Background:Gelatinase-type matrix metalloproteinases (MMP-2 and -9) have crucial role in inflammatory diseases, e.g. chronic obstructive pulmonary disease as well as in cardiovascular pathology. It is known that chronic smoke exposure increases MMP-2 and -9 activities in the lung. However, the smoke-induced alterations in MMP-2 and -9 activities in the heart and the time-course of their pulmonary and myocardial activity during chronic smoke exposure have not been examined.
Purpose:Therefore, the aim of this study was to characterize the time-course of cardiac and pulmonary MMP-2 and -9 activities during chronic tobacco smoke exposure.
Methods:Eight week-old male C57Bl/6 wild type mice (25-30 g; n=5-6/group) were exposed to whole body tobacco smoke with a manual system twice a day for 30 min throughout periods of 1, 2 and 3 months. Age-matched mice without smoke administration were used as controls. Then hearts and lungs were isolated at the end of each month, rinsed in PBS and snap-frozen in liquid nitrogen. MMPs activities were determined by gelatin zymography.
Results:The myocardial activity of 72- and 75 kDa-MMP-2 showed an increasing tendency after 3-month smoke exposure compared to the time-matched control group, however, the difference did not reach statistical significance. Although MMP-9 yielded weak signals from heart samples, MMP-9 activity decreased significantly at the end of the second month compared to the corresponding controls (7,140±3,809 and 2,266±750 AU, p=0.008), and showed a mild increase after 3 months. In the lung, we have found a non-significant decrease in the activity of both MMP-2 isoforms in the 3-month smoking group when compared to the time-matched controls. MMP-9 activity was significantly lower after 3-month smoke exposure compared to the control mice (35,476±6,628 and 28,424±2,578 AU, p=0.03 respectively). Tobacco smoke administration for 1 or 2 months did not influence MMP-2 or -9 activities in either the heart or the lung compared to the respective controls.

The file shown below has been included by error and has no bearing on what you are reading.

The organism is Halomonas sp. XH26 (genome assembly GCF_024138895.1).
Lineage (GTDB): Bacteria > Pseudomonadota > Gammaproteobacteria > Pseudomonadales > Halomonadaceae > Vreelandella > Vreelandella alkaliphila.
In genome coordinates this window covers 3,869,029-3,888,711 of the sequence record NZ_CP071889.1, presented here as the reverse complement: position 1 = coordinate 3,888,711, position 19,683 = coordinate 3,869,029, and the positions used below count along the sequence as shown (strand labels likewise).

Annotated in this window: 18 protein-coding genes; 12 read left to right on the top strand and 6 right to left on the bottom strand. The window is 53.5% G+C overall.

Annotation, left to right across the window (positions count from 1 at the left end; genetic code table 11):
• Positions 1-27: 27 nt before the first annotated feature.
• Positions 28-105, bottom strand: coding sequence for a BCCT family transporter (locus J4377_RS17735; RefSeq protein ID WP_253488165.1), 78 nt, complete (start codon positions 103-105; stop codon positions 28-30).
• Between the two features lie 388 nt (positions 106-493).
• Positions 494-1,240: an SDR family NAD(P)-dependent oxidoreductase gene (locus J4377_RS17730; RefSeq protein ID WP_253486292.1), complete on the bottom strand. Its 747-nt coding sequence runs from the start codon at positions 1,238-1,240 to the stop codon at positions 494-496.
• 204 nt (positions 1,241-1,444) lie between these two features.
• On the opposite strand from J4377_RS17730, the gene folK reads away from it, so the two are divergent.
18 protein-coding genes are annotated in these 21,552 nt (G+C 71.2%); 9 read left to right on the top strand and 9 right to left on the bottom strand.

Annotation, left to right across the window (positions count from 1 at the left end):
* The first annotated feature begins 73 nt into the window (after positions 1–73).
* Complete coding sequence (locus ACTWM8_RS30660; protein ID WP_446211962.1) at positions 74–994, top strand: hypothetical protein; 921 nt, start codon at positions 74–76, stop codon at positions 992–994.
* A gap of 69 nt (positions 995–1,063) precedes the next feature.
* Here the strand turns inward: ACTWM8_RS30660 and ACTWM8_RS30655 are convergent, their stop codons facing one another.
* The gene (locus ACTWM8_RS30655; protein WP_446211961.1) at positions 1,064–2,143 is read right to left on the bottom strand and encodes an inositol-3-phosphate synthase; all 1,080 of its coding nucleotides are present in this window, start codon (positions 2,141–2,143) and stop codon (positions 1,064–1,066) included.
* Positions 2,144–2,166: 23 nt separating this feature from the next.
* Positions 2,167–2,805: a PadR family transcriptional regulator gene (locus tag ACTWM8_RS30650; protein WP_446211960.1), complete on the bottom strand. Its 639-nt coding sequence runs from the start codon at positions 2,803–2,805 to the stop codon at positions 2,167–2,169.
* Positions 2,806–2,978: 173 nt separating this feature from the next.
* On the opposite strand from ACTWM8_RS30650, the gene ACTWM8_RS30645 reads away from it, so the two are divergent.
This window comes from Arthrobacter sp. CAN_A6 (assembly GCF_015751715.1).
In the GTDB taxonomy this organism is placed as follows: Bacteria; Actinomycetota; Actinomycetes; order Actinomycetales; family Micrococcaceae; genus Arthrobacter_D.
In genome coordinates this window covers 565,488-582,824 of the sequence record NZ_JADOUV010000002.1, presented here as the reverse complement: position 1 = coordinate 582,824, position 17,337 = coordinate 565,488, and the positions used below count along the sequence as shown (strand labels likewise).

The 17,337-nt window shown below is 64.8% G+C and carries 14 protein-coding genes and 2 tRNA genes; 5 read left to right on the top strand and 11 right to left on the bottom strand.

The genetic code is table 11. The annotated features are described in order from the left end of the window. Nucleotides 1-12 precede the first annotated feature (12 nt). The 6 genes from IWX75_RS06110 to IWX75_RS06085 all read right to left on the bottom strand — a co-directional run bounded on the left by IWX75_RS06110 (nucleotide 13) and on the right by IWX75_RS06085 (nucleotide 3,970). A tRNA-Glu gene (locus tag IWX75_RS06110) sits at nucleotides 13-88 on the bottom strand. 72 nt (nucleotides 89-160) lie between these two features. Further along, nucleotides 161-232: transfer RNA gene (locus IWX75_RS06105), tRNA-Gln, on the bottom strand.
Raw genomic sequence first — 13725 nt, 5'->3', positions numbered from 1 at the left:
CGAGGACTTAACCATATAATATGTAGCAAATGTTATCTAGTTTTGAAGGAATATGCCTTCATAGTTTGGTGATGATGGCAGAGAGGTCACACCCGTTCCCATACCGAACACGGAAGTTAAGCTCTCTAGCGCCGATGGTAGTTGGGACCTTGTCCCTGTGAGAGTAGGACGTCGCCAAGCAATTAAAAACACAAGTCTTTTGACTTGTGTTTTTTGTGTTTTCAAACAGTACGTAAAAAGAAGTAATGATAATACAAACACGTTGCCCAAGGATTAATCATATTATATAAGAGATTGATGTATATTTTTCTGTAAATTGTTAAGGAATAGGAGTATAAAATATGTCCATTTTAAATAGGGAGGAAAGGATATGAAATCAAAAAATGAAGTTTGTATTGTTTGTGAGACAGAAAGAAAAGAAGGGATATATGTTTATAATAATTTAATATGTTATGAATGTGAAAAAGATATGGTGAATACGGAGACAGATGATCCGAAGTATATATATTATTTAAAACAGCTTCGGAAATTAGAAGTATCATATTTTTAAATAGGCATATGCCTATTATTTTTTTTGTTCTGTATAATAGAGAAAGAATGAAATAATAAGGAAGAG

Conclusion:MMP-9 activity decreased after 3-month tobacco smoke exposure in the lung, while MMP-2 activity showed only a tendency of decrease. Meanwhile, in the heart, a moderate increase was observed in the activity of both MMPs. Further experiments are needed with longer smoke exposure to evaluate the time-dependent alterations and possible roles of MMP-2 and -9 in tobacco smoke-induced cardiac and pulmonary changes.